- 1 hr 42 min
In the 18th century, Ridicule follows the story of a young and idealistic Baron de Sigognac, who comes from a poor family but wants nothing more than to create a better world for himself and his family. He comes up with an ingenious plan to get recognized by the aristocracy: to impress the king by draining the malaria-infested marshes in his hometown. However, in order to get support from the powerful courtiers, he has to become a part of their vicious game of wit and satire. He enters the world of Versailles, where the powerful elite use their skill with words and humor as weapons to compete for the king's favor.
There, Sigognac meets a group of brilliant but cynical aristocrats, who introduce him to the world of 'ridicule.' Ridicule is the art of using wit and satire to humiliate political and social opponents. He is welcomed into this group as a potential asset, but first, he must demonstrate his skill with language and his wit in front of them. This is where he meets Madame de Blayac, a woman of stunning beauty and remarkable wit, who soon becomes his mentor and love interest.
At this point, Ridicule becomes a story of social climbing, love, and betrayal. Sigognac is introduced to the Parisian salons and the political intricacies of Versailles where he soon realizes that everyone has a secret agenda. He is torn between his ideals and the desire to become one of the elite, and his conscience is disturbed by their callous disregard for the less fortunate. His mentor, Madame de Blayac, encourages him to use his eloquence to ridicule those who oppose his goals.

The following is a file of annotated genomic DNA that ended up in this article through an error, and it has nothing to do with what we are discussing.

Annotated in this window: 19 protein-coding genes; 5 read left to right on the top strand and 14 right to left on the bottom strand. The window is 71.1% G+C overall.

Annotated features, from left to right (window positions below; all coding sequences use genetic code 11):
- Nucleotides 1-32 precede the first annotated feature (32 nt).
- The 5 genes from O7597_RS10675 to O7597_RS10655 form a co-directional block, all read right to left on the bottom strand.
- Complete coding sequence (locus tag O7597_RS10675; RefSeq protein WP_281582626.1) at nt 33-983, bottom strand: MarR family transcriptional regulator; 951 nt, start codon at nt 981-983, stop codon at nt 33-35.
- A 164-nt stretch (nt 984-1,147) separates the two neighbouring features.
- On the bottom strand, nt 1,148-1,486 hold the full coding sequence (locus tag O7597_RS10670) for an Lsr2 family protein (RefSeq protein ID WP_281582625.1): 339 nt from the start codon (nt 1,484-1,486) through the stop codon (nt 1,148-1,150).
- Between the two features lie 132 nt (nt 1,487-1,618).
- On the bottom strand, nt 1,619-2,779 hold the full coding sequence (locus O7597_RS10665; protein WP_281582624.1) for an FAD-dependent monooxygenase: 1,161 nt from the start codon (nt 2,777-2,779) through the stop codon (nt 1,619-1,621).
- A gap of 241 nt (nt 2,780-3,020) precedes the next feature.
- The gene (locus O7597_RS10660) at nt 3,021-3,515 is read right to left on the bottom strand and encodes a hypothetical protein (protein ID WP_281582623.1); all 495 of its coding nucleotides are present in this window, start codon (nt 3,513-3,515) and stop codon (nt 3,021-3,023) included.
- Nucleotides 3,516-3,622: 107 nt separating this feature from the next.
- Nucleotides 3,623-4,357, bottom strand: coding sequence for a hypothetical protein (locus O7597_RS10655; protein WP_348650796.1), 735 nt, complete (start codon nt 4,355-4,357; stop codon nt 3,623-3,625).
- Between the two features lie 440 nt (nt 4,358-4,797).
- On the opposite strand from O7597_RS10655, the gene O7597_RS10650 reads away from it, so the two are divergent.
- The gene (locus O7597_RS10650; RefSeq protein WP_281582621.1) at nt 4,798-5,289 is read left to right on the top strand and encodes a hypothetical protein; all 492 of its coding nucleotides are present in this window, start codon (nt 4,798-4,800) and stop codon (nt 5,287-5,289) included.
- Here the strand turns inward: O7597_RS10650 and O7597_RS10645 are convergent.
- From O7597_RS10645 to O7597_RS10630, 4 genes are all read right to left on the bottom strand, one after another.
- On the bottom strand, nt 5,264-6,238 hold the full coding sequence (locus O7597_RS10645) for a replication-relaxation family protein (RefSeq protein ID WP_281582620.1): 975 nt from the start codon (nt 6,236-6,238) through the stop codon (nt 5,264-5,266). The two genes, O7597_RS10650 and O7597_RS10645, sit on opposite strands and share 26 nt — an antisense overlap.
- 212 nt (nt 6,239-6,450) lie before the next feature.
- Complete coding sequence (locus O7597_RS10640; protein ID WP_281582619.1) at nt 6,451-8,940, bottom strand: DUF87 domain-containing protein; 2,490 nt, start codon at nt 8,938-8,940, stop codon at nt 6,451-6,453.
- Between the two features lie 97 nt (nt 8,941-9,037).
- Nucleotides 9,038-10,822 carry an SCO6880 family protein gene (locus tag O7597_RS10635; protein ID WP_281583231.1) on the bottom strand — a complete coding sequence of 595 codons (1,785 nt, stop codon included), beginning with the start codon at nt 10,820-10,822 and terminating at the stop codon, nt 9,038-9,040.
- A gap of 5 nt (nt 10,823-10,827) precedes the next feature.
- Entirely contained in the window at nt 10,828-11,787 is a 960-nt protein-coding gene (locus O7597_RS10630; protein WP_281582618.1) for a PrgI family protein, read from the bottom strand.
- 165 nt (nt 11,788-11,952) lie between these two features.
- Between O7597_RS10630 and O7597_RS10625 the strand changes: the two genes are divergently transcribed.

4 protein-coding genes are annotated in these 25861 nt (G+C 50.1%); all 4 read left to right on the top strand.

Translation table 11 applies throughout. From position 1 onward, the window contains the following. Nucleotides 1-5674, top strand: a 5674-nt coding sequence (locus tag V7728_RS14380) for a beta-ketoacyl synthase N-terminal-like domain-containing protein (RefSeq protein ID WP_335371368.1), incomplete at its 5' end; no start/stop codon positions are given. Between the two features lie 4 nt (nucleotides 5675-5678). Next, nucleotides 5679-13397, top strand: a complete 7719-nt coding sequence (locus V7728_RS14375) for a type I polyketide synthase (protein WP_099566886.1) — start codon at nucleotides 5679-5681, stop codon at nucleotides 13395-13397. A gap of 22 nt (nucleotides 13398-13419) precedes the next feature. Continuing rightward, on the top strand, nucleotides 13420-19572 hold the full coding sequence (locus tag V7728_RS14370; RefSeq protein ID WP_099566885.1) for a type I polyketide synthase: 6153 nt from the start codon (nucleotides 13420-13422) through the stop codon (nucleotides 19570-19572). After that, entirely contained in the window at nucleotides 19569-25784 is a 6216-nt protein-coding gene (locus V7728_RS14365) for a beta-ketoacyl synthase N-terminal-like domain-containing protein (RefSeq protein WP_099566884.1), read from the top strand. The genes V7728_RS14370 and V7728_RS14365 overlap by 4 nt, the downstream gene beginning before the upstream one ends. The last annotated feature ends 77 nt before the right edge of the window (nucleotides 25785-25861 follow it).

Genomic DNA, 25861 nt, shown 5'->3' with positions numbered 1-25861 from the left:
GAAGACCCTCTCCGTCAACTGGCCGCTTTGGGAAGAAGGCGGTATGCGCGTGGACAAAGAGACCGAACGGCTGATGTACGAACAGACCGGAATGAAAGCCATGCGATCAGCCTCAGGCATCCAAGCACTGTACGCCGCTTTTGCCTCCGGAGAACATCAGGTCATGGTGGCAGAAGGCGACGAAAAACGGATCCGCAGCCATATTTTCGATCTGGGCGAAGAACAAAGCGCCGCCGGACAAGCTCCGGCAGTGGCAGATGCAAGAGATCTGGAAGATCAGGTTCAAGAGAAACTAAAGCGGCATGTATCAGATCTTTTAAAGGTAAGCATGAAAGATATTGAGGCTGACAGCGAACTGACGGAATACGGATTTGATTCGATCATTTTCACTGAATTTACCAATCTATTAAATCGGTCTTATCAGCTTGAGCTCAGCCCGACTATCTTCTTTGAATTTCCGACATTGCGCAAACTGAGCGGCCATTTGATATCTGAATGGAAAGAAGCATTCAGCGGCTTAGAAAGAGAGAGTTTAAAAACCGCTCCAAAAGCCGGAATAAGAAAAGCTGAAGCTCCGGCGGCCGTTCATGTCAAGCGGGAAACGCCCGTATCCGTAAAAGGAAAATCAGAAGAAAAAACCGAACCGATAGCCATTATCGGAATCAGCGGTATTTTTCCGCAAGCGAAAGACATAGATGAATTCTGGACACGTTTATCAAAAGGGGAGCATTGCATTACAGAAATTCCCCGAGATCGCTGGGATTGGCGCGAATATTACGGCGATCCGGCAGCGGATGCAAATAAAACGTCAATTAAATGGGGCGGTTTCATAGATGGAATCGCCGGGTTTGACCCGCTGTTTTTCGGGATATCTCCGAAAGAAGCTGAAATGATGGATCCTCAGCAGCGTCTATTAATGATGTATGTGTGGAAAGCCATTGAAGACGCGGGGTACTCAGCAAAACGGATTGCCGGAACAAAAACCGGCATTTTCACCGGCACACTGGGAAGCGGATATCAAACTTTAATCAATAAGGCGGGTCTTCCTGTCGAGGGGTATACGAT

Throughout the movie, the characters are complex and fascinating, and their motivations are ambiguous. Jean Rochefort, who plays the Marquis de Bellegarde, is particularly stunning in his portrayal of a man driven by his own desires, whose only interest in Sigognac is as a tool to further his own ambitions. Charles Berling is also excellent as Sigognac, convincingly embodying the character's transformation from naive idealist to savvy, albeit conflicted, social climber.
The film is beautifully shot, with sumptuous costumes and lavish sets that evoke the grandeur of Versailles. The soundtrack is also noteworthy, with haunting melodies that underscore the tragic dimensions of the story. The film's themes of social inequality, political intrigue, and the human cost of ambition are timeless, making it a classic of French cinema.
Ridicule is both a fascinating portrait of the 18th century French aristocracy and a commentary on the corrupting influence of power. It is a powerful indictment of the cruelty and callousness that can arise when people use language to tear each other down, rather than lift each other up. At its core, Ridicule is a story about the danger of ignoring the consequences that our words and actions have on others, and the importance of using our privilege for good.